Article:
MCL injuries suck

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David Chaus

David Chaus

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So, update:

my MCL is actually healing nicely, but I've been protecting the knee so much that other areas (quads, hamstrings near the knee) are tight and that's where a lot of the pain is coming from. Also my hip flexors have been overworked, and that's been torquing my lower back as well. Yesterday at PT they had to take a step back and focus on those other areas, and though it was extremely painful afterwards I was able to walk more easily. I got a stern lecture about working on flexing and extending correctly while walking, and that if I didn't I would eventually develop a cyst on my patella that would need to be surgically removed.

Sleeping last night was a little easier, and I'm walking more correctly (heel strike, leg fully extended) though very slowly.

I still have have some other issues to resolve, not sure how much is related to the knee situation vs just bad coincidence.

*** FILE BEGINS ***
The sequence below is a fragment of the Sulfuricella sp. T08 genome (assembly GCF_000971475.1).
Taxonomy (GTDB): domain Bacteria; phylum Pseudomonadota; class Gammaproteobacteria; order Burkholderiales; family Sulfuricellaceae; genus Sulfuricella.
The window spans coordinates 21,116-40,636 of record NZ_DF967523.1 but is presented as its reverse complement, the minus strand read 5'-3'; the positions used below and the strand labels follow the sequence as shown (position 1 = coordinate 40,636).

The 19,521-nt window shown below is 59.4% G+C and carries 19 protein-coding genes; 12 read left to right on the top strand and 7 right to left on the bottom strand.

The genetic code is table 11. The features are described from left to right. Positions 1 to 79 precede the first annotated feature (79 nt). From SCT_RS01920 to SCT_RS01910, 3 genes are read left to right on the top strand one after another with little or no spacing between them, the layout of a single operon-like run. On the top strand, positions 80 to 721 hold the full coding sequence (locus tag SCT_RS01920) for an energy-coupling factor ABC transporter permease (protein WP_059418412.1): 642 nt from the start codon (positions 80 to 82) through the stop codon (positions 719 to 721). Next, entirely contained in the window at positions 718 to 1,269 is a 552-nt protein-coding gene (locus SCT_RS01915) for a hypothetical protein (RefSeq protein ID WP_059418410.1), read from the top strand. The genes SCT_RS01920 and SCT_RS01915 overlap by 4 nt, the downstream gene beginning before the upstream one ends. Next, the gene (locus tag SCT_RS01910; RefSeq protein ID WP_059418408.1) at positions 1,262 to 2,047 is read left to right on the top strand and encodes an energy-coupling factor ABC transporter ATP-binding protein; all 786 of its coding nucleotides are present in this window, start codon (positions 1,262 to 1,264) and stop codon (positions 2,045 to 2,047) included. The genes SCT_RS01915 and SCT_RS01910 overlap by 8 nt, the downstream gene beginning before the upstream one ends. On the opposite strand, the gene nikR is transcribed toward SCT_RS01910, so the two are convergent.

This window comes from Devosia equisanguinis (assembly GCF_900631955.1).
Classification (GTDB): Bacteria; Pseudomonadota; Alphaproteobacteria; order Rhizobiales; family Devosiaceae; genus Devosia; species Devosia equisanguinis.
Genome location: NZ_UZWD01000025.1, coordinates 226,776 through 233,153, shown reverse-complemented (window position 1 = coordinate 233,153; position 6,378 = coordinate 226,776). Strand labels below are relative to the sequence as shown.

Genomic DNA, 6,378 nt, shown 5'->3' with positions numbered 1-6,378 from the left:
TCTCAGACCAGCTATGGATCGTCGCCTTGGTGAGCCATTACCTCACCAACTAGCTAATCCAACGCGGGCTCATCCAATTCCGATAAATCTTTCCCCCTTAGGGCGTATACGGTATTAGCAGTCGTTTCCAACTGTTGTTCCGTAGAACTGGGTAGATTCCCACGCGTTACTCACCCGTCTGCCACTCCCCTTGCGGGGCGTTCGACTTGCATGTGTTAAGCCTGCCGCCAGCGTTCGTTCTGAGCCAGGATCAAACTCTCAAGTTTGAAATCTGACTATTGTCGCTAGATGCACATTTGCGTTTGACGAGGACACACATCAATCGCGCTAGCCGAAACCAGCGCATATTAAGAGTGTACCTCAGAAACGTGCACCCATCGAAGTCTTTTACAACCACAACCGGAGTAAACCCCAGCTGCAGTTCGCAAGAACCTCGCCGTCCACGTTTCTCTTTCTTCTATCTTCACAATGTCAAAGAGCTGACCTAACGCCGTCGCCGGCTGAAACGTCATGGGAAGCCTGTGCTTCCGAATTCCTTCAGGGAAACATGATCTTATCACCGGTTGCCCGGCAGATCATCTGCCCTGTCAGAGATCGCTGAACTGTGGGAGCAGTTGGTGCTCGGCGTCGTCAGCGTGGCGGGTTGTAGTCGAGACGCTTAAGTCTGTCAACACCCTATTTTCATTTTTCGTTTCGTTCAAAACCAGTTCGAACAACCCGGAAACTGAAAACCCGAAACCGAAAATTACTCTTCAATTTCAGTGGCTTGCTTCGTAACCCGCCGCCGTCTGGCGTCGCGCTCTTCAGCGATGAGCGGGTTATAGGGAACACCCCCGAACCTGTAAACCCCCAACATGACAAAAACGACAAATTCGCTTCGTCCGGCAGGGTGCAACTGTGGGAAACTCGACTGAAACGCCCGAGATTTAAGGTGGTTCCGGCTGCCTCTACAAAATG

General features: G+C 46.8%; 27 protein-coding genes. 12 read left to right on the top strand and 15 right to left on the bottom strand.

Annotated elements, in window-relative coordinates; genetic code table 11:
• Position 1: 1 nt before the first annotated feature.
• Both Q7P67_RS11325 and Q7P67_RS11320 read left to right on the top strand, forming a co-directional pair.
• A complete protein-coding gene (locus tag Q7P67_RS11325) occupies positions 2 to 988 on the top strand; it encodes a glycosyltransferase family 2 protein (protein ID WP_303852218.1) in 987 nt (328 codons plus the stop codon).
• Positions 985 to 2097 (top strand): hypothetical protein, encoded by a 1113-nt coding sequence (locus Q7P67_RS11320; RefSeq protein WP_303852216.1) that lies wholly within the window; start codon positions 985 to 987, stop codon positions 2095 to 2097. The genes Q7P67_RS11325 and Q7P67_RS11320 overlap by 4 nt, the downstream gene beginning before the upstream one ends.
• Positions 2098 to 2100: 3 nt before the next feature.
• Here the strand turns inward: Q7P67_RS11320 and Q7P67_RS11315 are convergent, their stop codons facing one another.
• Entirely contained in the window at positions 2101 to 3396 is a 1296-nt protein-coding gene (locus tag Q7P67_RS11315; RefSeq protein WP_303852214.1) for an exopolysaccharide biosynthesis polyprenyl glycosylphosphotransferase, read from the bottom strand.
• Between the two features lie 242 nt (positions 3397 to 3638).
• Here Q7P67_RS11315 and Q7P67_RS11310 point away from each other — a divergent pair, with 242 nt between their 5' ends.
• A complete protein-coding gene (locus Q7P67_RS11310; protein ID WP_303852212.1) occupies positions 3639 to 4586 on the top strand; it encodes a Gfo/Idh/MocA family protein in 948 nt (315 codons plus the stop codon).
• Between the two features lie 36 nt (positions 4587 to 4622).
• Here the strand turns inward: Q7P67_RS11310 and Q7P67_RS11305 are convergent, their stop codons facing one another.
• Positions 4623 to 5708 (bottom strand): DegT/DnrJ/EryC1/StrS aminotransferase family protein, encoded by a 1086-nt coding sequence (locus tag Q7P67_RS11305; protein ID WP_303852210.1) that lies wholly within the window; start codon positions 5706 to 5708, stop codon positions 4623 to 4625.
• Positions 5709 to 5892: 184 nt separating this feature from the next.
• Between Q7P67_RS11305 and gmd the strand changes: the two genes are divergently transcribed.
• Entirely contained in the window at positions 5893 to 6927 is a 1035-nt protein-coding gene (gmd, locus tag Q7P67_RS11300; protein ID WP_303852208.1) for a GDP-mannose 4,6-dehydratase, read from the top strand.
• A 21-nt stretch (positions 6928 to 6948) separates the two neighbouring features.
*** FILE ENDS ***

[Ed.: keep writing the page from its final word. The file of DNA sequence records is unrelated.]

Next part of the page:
newboots

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Waaay too much misery! Best of luck with the wonky endocrine puzzle, the general malaise, and the ortho aggravation. I've had multiples of grievances against my body recently and it's really a PITA.

And what's this I hear about seeing too many clients? Desist! Take it from this retired psychologist (and you know it's true), lack of self-care is a bigger problem than we will ever admit to ourselves until it's a serious issue. Put on your own oxygen mask first, etc.
.
 
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David Chaus

David Chaus

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Waaay too much misery! Best of luck with the wonky endocrine puzzle, the general malaise, and the ortho aggravation. I've had multiples of grievances against my body recently and it's really a PITA.

And what's this I hear about seeing too many clients? Desist! Take it from this retired psychologist (and you know it's true), lack of self-care is a bigger problem than we will ever admit to ourselves until it's a serious issue. Put on your own oxygen mask first, etc.
.
Arrrgh! Using my own words (to clients) against me!
 

martyg

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Would getting a massage help? At least for the other areas, not the knee.

My massage therapist helped immensely. I can't recommend that track enough - especially for breaking up adhesions as you heal.

Great massage therapists and PT are unicorns.
 

LiquidFeet

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So, update: